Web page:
8. Compare People v. Isby, supra, 267 Cal.App.2d at 494, 73 Cal.Rptr. 294, (arraignment), People v. Valencia, 267 Cal.App.2d 620, 627, 73 Cal.Rptr. 303 (same), and Tidwell v. Superior Court, 17 Cal.App.3d 780, 789–790, 95 Cal.Rptr. 213 (same), with Griffin v. Superior Court, 26 Cal.App.3d 672, 701, 103 Cal.Rptr. 379 (custody).No California court has explicitly applied the DiBiasi rule to a suspect in custody where there has been no arraignment, indictment or arrest. Nevertheless, we note that Griffin v. Superior Court, supra, used Miranda's ‘custody’ language although the defendant in that case had in all likelihood been arraigned as well as placed in custody. (Id. at 696, 103 Cal.Rptr. 379; cf. Pen.Code, § 825.) We recognize that soem courts have refused to apply the DiBiasi rule as early as the custody stage. (See e. g., State v. Adams (Wash.1969) 76 Wash.2d 650, 458 P.2d 558, 568–569, reversed on other grounds 403 U.S. 947, 91 S.Ct. 2273, 29 L.Ed.2d 855, and Dillon v. United States (10th Cir. 1968) 391 F.2d 433, 436–437, cert. den. 393 U.S. 899, 89 S.Ct. 87, 21 L.Ed.2d 168, but see United States v. Thomas (10th Cir. 1973) 474 F.2d 110, 112, cert. den. 412 U.S. 932, 93 S.Ct. 2758, 37 L.Ed.2d 160.) Nevertheless, we believe that the New York approach is preferable. (See generally People v. McKie, supra, 302 N.Y.S.2d at 536–539, 250 N.E.2d at 38–39.)
9. In People v. Arauz, 5 Cal.App.3d 523, 530–531, 85 Cal.Rptr. 266, a juvenile defendant, whose probation officer knew he was represented by counsel, made a telephone call to his mother. After the call, he turned to the officer and admitted that he had killed the victim. The statement was held admissible as a spontaneous, voluntary utterance. In Griffin v. Superior Court, supra, the represented defendant called a deputy to his jail cell and indicated a desire to make a statement despite the fact that his attorney ‘might blow his mind if he knew.’ The deputy administered the standard Miranda warnings to the defendant. His waiver was found to be valid because the defendant initiated the interview. (Id. 26 Cal.App.3d at 700–701, 103 Cal.Rptr. at 397.) (See also People v. Rowe, 22 Cal.App.3d 1023, 1032, 99 Cal.Rptr. 816.)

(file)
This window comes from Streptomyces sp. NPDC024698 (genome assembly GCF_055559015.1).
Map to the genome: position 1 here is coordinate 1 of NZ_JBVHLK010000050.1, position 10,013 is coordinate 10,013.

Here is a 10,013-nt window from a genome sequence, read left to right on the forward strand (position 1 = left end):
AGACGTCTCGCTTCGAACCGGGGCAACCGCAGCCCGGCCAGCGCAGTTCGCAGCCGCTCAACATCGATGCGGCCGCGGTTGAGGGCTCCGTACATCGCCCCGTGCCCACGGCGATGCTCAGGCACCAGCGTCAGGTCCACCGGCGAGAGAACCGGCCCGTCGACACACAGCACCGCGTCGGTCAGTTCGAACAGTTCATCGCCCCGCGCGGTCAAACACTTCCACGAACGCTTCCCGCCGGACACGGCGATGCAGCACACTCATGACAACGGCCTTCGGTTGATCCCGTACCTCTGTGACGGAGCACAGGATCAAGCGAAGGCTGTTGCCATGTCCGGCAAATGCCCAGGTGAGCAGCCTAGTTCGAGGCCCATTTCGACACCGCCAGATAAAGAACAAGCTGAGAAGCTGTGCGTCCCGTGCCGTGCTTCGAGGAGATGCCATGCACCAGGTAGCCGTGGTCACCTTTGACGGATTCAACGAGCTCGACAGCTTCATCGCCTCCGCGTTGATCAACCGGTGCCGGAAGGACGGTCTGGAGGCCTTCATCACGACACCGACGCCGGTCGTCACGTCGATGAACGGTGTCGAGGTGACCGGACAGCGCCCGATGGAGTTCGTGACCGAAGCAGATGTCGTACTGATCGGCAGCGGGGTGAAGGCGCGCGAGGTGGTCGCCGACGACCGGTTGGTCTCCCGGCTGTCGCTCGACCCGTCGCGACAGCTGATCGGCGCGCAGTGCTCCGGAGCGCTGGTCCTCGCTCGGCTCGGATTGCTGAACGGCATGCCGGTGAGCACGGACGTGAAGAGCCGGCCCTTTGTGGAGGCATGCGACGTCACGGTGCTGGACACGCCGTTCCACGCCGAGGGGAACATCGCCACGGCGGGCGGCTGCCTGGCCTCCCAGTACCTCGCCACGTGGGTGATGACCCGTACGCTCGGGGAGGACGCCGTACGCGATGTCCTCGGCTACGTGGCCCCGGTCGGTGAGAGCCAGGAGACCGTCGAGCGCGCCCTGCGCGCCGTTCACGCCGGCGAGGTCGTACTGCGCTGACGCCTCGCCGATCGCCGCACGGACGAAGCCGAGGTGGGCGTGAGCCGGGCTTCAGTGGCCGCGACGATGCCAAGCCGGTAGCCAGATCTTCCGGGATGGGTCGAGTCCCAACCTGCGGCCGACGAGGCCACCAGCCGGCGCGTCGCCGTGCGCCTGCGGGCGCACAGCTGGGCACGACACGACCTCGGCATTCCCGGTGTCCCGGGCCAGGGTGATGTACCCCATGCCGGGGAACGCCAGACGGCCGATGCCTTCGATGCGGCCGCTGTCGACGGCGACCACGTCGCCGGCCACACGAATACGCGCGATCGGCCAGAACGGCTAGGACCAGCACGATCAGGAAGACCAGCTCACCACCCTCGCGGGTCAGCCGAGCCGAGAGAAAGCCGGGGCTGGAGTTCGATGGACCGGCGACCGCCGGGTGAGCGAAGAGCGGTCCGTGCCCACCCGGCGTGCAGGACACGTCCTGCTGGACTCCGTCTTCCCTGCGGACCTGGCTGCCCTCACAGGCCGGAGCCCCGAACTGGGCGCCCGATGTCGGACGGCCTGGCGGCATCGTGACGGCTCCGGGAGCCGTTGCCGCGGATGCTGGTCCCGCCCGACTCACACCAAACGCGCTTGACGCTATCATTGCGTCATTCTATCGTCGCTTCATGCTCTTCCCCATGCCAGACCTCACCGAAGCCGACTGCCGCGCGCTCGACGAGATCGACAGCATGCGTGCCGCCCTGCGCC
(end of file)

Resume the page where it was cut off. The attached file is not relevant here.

10. Yee's status as a police agent appears to have been assumed by the trial court which, in it findings, stated that Yee did not promise leniency if appellant went to see the police. Yee's representations to appellant could only affect the voluntariness of his subsequent statement if Yee were an agent of the police. Given O'Toole's awareness and supervision of Yee's search for appellant, the fact that Yee was not compensated for his efforts does not establish that Yee was not an agent of the police. (Cf. Stapleton v. Superior Court, 70 Cal.2d 97, 100–102, 73 Cal.Rptr. 575, 447 P.2d 967.)
11. In People v. Arnold, supra, a district attorney told the defendant to come to his office to discuss the circumstances of her child's death. The Supreme Court held that the People had not met their burden of showing that the mother was not in custody during the visit, i. e., whether she reasonably believed she could leave at any time. (Id., 66 Cal.2d at 448–449, 58 Cal.Rptr. 115, 426 P.2d 515.) Here, as in Arnold, the People presented no evidence on appellant's state of mind during his interview, other than O'Toole's testimony that appellant was not threatened and was not crying at the time. O'Toole's decision to advise appellant of his constitutional rights pursuant to Miranda suggests that the police considered the session to be a custodial interrogation.We also note that the United States Supreme Court's concept of an investigation ‘focusing’ on a particular suspect (Escobedo v. Illinois, supra, 378 U.S. at 491–492, 84 S.Ct. at 1765, 12 L.Ed.2d at 986; adopted in People v. Dorado, 62 Cal.2d 338, 353, 42 Cal.Rptr. 169, 398 P.2d 361, but superseded in Miranda v. Arizona, supra, 384 U.S. at 444, 86 S.Ct. at 1612, 16 L.Ed.2d at 706) has continued to be used at least by California courts in determining when custody has occurred. (See, e. g., People v. White, 69 Cal.2d 751, 761, 72 Cal.Rptr. 873, 446 P.2d 993.) Using the concept of focused suspicion, the instant case is easier to evaluate, since there is no evidence that police considered any suspects other than appellant once the vehicle had been traced to him.